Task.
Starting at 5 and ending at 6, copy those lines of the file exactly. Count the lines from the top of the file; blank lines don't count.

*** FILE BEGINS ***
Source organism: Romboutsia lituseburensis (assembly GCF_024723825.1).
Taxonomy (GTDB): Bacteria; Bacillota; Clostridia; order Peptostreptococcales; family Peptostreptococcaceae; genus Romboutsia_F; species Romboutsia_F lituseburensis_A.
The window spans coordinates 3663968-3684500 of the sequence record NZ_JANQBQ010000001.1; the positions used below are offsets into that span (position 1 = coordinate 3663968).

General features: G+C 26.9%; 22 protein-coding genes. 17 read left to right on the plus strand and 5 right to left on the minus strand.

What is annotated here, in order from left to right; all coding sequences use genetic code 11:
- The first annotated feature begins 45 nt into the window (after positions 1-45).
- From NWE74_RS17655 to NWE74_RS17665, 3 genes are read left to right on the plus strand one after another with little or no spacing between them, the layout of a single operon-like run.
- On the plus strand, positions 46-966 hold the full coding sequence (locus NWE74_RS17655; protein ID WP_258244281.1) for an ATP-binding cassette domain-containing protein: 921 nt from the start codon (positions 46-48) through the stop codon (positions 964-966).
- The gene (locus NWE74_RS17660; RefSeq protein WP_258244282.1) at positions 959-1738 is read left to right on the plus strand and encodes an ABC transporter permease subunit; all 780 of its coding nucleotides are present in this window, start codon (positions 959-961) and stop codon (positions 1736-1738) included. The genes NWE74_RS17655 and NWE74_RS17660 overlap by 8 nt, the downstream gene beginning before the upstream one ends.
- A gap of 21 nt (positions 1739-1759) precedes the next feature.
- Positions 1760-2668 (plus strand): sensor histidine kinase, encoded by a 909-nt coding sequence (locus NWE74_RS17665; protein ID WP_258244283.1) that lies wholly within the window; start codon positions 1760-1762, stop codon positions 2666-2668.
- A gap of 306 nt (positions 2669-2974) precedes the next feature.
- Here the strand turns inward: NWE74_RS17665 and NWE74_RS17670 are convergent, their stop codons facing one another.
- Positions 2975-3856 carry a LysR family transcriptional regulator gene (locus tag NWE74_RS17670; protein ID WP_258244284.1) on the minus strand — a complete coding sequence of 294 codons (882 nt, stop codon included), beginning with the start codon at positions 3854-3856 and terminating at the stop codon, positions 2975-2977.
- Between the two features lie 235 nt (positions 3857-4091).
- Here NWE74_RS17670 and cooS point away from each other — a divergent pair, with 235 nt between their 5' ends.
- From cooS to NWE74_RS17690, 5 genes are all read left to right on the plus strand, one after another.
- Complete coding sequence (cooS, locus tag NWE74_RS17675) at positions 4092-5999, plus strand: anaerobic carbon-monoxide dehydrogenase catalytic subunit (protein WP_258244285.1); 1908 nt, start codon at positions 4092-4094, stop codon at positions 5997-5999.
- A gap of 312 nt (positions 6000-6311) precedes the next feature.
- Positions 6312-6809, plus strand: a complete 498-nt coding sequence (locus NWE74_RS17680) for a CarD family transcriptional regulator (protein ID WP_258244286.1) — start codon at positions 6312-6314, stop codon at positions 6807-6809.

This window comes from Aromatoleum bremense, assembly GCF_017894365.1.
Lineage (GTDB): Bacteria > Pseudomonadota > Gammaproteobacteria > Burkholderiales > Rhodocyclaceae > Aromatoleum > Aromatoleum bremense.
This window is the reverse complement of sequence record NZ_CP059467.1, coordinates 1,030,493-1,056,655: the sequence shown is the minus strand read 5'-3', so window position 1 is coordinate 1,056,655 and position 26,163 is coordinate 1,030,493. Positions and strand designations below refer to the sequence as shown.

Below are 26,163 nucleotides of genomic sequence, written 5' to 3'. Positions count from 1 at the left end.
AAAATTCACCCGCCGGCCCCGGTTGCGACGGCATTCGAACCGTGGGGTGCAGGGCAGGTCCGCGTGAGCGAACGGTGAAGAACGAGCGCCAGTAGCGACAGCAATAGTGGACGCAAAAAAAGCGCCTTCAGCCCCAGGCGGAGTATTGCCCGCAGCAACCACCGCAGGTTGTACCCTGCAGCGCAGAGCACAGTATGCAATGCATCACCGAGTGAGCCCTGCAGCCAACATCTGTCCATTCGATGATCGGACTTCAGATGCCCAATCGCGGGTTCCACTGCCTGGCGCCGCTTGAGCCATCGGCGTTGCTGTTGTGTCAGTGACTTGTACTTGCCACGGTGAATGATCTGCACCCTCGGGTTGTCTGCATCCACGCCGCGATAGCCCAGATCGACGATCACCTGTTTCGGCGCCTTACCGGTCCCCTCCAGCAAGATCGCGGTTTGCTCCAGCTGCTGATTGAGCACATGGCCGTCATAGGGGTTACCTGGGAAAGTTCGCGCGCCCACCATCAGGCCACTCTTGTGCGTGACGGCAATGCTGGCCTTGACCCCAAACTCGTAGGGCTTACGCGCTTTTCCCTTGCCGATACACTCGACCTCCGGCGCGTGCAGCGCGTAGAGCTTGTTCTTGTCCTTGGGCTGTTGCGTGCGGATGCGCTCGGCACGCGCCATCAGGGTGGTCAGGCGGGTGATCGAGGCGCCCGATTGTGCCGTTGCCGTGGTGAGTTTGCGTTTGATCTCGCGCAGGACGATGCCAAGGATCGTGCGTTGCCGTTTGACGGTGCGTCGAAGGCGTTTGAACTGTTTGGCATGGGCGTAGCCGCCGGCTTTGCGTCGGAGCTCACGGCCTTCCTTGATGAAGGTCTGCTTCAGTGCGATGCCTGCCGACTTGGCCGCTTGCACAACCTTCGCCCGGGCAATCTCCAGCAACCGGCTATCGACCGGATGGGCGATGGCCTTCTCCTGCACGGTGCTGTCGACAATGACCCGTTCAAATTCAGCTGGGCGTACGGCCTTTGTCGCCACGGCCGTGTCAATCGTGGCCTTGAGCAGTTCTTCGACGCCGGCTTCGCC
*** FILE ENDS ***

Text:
What is annotated here, in order from left to right; all coding sequences use genetic code 11:
- The first annotated feature begins 45 nt into the window (after positions 1-45).